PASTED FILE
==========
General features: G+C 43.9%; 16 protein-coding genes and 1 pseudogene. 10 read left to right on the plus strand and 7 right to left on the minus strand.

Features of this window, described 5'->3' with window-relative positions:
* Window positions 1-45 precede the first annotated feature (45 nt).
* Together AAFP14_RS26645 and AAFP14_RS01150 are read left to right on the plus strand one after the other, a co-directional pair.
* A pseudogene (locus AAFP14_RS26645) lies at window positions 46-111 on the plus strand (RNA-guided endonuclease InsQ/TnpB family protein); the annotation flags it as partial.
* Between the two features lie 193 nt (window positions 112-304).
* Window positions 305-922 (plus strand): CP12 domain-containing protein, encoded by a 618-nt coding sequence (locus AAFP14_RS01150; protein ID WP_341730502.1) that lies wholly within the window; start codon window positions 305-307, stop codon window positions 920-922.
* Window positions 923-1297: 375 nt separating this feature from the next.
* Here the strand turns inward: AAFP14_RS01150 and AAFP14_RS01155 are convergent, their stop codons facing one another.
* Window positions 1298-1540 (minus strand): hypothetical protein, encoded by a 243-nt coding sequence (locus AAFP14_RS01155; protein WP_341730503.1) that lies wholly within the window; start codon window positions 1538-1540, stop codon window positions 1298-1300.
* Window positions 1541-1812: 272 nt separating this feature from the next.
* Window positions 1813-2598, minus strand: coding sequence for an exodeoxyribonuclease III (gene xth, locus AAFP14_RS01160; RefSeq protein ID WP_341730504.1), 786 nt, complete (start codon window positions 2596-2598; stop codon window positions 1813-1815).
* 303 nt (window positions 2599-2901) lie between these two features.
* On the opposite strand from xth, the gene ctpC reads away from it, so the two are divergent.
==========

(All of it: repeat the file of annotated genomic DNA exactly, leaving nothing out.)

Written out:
General features: G+C 43.9%; 16 protein-coding genes and 1 pseudogene. 10 read left to right on the plus strand and 7 right to left on the minus strand.

Features of this window, described 5'->3' with window-relative positions:
* Window positions 1-45 precede the first annotated feature (45 nt).
* Together AAFP14_RS26645 and AAFP14_RS01150 are read left to right on the plus strand one after the other, a co-directional pair.
* A pseudogene (locus AAFP14_RS26645) lies at window positions 46-111 on the plus strand (RNA-guided endonuclease InsQ/TnpB family protein); the annotation flags it as partial.
* Between the two features lie 193 nt (window positions 112-304).
* Window positions 305-922 (plus strand): CP12 domain-containing protein, encoded by a 618-nt coding sequence (locus AAFP14_RS01150; protein ID WP_341730502.1) that lies wholly within the window; start codon window positions 305-307, stop codon window positions 920-922.
* Window positions 923-1297: 375 nt separating this feature from the next.
* Here the strand turns inward: AAFP14_RS01150 and AAFP14_RS01155 are convergent, their stop codons facing one another.
* Window positions 1298-1540 (minus strand): hypothetical protein, encoded by a 243-nt coding sequence (locus AAFP14_RS01155; protein WP_341730503.1) that lies wholly within the window; start codon window positions 1538-1540, stop codon window positions 1298-1300.
* Window positions 1541-1812: 272 nt separating this feature from the next.
* Window positions 1813-2598, minus strand: coding sequence for an exodeoxyribonuclease III (gene xth, locus AAFP14_RS01160; RefSeq protein ID WP_341730504.1), 786 nt, complete (start codon window positions 2596-2598; stop codon window positions 1813-1815).
* 303 nt (window positions 2599-2901) lie between these two features.
* On the opposite strand from xth, the gene ctpC reads away from it, so the two are divergent.